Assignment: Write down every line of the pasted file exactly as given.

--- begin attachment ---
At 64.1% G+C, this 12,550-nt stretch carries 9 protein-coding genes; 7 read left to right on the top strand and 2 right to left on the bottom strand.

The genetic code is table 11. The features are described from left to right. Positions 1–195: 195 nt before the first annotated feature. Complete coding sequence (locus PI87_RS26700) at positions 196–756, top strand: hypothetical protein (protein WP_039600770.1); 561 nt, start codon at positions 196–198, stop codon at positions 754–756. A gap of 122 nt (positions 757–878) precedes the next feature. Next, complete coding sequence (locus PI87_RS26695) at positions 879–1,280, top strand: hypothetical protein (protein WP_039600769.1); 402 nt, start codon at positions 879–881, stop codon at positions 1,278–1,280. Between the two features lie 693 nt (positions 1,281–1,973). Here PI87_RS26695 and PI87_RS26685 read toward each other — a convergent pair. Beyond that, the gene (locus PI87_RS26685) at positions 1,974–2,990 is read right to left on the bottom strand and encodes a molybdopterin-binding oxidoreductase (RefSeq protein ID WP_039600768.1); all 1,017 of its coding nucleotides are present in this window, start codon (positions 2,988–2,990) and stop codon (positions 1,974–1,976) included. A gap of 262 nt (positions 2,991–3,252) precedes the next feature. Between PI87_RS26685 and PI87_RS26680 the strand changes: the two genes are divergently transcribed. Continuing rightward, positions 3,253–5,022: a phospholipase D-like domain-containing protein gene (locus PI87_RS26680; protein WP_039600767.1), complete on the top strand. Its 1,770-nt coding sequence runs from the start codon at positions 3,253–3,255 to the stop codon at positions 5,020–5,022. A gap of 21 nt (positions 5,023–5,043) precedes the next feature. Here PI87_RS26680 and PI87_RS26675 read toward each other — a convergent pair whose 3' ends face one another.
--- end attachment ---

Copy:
At 64.1% G+C, this 12,550-nt stretch carries 9 protein-coding genes; 7 read left to right on the top strand and 2 right to left on the bottom strand.

The genetic code is table 11. The features are described from left to right. Positions 1–195: 195 nt before the first annotated feature. Complete coding sequence (locus PI87_RS26700) at positions 196–756, top strand: hypothetical protein (protein WP_039600770.1); 561 nt, start codon at positions 196–198, stop codon at positions 754–756. A gap of 122 nt (positions 757–878) precedes the next feature. Next, complete coding sequence (locus PI87_RS26695) at positions 879–1,280, top strand: hypothetical protein (protein WP_039600769.1); 402 nt, start codon at positions 879–881, stop codon at positions 1,278–1,280. Between the two features lie 693 nt (positions 1,281–1,973). Here PI87_RS26695 and PI87_RS26685 read toward each other — a convergent pair. Beyond that, the gene (locus PI87_RS26685) at positions 1,974–2,990 is read right to left on the bottom strand and encodes a molybdopterin-binding oxidoreductase (RefSeq protein ID WP_039600768.1); all 1,017 of its coding nucleotides are present in this window, start codon (positions 2,988–2,990) and stop codon (positions 1,974–1,976) included. A gap of 262 nt (positions 2,991–3,252) precedes the next feature. Between PI87_RS26685 and PI87_RS26680 the strand changes: the two genes are divergently transcribed. Continuing rightward, positions 3,253–5,022: a phospholipase D-like domain-containing protein gene (locus PI87_RS26680; protein WP_039600767.1), complete on the top strand. Its 1,770-nt coding sequence runs from the start codon at positions 3,253–3,255 to the stop codon at positions 5,020–5,022. A gap of 21 nt (positions 5,023–5,043) precedes the next feature. Here PI87_RS26680 and PI87_RS26675 read toward each other — a convergent pair whose 3' ends face one another.